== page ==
Why I Believe in Global Vaccination
I usually don’t like to tell parents how to raise their children. As long as your children aren’t hurting themselves or others, I respect different parenting styles. But there is one topic I feel very strongly about – vaccination.
This post isn’t meant to rehash all the pro and con vaccine arguments. I just want to give you my thoughts on vaccines, as a mother and a vaccine researcher.
We developed vaccines because these diseases are killers
I consider myself lucky to be able to protect my children from diseases that used to kill or maim tens of millions of people. In 1980, prior to a wide-scale vaccination program, measles killed 2.6 million people annually. In 2011, measles was still killing about 18 people per hour in countries with inadequate vaccination. Prior to vaccination, diphtheria killed 20% of infected people younger than 5 years of age and older than 40 years of age. In 1964, 12 million people in the US alone were infected with rubella (German measles). Although the disease is mild in normal people, rubella is devastating to unborn children when mothers are infected during pregnancy. I could hardly believe these numbers when I looked them up. Having grown up in a modern, vaccinated society, I have never been exposed to these diseases. I forgot – or better yet, I never really knew how bad it could be. As a society I think we have become complacent and have forgotten our history with these bugs.
Vaccines do not cause autism
If there is one person I would like to erase from scientific history, it is Andrew Wakefield. In 1998, Wakefield reported a link between the MMR vaccine (mumps, measles, rubella) and autism and bowel disease. He claimed that the 12 children he studied mentally regressed within 14 days after receiving the vaccine. He recommended that the triple vaccine be discontinued in favor of single vaccine shots. His claim fueled an anti-vaccine movement that continues today with a general distrust in all vaccines. It turns out that not only was the good doctor wrong, he was found guilty of dishonesty, professional misconduct and abuse of developmentally challenged children. He misreported the onset of autism (most children did not have symptoms within 14 days of vaccination and some children had symptoms before vaccination), he paid for lab specimens and subjects, ordered unnecessary painful and invasive tests, ignored data that did not fit his conclusions and he never disclosed his financial interest in marketing a single vaccine for measles. His original paper was retracted and no other research has ever found a link between vaccines and autism.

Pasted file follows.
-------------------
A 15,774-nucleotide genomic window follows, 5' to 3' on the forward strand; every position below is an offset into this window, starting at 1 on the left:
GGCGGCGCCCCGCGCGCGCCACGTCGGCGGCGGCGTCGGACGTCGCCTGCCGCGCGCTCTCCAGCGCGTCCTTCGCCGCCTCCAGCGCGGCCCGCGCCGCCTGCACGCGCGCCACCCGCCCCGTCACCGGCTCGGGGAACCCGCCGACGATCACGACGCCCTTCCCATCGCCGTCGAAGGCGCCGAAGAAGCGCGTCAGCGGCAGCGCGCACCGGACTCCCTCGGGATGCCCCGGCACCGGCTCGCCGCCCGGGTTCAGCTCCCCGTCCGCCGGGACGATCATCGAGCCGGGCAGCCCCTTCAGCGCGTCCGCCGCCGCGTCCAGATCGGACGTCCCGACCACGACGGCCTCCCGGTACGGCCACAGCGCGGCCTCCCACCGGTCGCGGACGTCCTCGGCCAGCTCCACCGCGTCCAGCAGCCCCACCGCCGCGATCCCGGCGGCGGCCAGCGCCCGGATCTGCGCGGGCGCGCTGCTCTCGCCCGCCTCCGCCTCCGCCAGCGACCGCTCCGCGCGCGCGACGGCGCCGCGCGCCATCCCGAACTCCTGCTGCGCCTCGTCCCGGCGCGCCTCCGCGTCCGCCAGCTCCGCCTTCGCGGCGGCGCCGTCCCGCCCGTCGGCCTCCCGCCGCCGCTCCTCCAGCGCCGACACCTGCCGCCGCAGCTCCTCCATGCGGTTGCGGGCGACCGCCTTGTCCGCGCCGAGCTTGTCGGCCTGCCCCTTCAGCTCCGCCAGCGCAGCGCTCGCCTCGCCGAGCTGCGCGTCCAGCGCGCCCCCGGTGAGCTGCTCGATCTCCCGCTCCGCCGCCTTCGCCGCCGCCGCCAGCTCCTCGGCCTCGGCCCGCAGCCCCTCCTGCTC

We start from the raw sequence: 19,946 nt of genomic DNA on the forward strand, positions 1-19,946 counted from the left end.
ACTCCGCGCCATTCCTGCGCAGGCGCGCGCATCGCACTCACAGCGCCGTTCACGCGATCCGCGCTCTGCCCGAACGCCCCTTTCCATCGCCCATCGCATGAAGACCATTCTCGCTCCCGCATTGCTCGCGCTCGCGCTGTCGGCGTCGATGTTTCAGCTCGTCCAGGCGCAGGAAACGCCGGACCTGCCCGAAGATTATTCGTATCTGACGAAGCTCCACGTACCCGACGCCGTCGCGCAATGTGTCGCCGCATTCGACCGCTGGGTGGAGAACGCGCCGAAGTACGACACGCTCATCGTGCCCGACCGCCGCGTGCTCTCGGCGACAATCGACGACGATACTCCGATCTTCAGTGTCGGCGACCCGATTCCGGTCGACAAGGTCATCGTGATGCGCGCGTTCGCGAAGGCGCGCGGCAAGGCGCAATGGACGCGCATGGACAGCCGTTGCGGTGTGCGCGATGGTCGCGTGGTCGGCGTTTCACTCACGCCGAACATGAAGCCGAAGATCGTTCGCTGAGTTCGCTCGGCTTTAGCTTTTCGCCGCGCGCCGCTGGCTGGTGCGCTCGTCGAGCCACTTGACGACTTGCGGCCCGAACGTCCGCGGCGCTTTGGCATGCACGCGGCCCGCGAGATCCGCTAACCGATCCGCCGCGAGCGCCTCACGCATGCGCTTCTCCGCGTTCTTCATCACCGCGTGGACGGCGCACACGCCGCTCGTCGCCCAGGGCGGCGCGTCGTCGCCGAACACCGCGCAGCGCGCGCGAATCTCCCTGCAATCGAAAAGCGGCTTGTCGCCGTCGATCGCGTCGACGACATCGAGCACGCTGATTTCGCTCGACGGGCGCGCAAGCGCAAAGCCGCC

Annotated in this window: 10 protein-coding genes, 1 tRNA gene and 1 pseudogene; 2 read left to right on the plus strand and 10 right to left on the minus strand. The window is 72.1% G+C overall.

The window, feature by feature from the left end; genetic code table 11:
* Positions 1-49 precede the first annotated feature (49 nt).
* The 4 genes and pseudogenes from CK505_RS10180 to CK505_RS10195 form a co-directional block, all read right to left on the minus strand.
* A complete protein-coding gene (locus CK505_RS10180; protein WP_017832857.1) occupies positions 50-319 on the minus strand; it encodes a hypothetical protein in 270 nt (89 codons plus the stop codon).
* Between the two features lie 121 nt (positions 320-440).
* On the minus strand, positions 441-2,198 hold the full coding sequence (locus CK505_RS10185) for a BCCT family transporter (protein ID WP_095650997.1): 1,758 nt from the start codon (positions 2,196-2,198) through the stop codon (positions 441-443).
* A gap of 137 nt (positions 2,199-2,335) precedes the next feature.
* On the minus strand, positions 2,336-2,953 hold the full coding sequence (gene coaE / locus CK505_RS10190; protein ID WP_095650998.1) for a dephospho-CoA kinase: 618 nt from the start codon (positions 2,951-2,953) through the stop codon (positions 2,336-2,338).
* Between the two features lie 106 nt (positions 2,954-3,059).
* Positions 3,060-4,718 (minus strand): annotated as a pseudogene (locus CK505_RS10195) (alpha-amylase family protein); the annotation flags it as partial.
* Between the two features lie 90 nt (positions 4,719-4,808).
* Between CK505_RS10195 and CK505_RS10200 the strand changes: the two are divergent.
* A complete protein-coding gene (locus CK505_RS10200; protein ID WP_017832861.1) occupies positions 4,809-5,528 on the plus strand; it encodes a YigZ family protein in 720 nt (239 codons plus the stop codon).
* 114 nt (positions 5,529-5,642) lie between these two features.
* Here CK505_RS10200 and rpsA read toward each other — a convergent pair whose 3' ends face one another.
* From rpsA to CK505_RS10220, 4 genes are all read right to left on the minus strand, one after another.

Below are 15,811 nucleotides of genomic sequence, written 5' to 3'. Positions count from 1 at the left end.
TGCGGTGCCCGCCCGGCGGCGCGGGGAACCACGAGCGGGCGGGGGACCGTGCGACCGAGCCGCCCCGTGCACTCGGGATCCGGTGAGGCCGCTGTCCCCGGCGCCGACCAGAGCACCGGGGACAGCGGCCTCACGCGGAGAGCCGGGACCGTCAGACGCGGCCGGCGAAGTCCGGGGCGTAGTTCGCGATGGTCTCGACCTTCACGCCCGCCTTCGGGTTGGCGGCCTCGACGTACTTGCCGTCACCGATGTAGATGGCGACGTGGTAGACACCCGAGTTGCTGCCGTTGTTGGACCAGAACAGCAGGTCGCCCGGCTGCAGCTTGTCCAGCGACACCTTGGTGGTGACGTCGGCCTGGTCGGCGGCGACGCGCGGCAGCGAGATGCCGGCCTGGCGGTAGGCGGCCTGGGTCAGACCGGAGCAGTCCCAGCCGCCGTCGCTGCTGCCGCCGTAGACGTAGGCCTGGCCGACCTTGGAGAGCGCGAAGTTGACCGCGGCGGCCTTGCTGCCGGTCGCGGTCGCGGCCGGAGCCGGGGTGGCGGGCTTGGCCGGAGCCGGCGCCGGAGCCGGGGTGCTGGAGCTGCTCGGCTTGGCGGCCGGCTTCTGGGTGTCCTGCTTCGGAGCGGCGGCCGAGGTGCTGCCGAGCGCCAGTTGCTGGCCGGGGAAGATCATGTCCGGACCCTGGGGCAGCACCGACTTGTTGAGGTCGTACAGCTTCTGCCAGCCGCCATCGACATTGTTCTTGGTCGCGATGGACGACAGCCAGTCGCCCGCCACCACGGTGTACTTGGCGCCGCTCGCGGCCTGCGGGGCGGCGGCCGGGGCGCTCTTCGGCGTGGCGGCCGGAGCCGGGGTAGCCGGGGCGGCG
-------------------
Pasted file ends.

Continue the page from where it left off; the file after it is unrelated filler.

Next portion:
Herd immunity is important for successful vaccination programs
Herd immunity is a concept that means that once enough people are vaccinated for a disease, everyone (the herd) will be protected. The unvaccinated population will be protected from disease because enough people are vaccinated to break the chain of infection. It’s what helps protect the youngest of our children while their immune systems are developing, it protects our senior population whose immune systems aren’t working like they used to and it is what protects the unvaccinated. If the vaccinated population falls below the threshold necessary to keep up herd immunity, then outbreaks of disease will occur. There are communities in Oregon in which >10% of the children have not been vaccinated – these children are already at risk for an outbreak of whooping cough (requires 93% of population to be vaccinated) and potentially measles (threshold 83-94%).
Vaccines aren’t perfect
Let’s be honest. Vaccines aren’t ideal. It is hard to give your normal, healthy child a shot that will make them cry, be cranky, have a sore leg/arm and possibly run a fever. And although it is very rare, some children will experience a serious complication such as an allergic reaction to vaccine components or seizures. It is important that we remain diligent about the safety of vaccines. That is why so much research is done to make sure our vaccines are safe. The Centers for Disease Control and Prevention (CDC) has an early warning system to report potential complications, a project to collect vaccine data on more than 5.5 million people annually, a collaboration to standardize reporting adverse events and a network to investigate reported adverse events. These safety nets are in place to make sure adverse reactions are reported early, investigated and studied to decide if they are related to vaccination.
Vaccines can eradicate disease
Due to a global vaccination program, we have wiped smallpox off the face of the earth. Because smallpox does not exist in our world anymore the vaccine is no longer required. Very few people in my generation have the round scar on their arm from smallpox vaccination. We can do the same with other diseases that are only carried by humans. We are very close to eradicating polio – there were only 650 cases of polio in 2011 in just 3 countries.
Let’s get some perspective
Vaccines are almost always far safer than developing the disease itself. If an unvaccinated child contracts measles, 6/100 infected children will develop pneumonia, 1/1000 infected children will develop an infection in the brain and 2/1000 children will die. In contrast, 1/1,000,000 children vaccinated with MMR will develop a severe reaction. That’s 0.0001%!
There are so many things that our children encounter that we can’t protect them from. For me, protecting them from disease is a no brainer. It is good for them and it is good for our entire society.
For further information about vaccines, see 5 Myths About Vaccines.